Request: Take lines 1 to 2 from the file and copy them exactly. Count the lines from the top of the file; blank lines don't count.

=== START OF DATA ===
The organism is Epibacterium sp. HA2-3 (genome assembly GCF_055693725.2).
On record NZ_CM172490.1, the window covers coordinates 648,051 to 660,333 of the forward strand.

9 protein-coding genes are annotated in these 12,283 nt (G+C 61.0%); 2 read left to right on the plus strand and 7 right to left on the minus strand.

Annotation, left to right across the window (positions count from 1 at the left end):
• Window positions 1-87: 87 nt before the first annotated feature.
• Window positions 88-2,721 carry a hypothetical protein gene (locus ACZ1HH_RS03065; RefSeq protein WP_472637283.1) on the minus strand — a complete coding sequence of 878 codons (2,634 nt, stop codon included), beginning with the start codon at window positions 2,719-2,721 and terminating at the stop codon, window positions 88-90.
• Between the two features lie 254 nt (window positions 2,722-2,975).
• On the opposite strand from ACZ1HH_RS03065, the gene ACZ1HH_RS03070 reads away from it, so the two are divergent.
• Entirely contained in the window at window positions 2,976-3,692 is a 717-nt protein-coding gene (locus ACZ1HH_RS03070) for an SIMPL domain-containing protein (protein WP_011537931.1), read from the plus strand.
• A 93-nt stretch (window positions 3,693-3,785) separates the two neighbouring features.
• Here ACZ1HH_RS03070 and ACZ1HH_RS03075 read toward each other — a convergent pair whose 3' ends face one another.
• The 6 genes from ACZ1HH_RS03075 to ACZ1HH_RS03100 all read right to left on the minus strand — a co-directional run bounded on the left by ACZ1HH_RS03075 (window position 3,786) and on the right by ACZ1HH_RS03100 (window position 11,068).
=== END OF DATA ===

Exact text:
The organism is Epibacterium sp. HA2-3 (genome assembly GCF_055693725.2).
On record NZ_CM172490.1, the window covers coordinates 648,051 to 660,333 of the forward strand.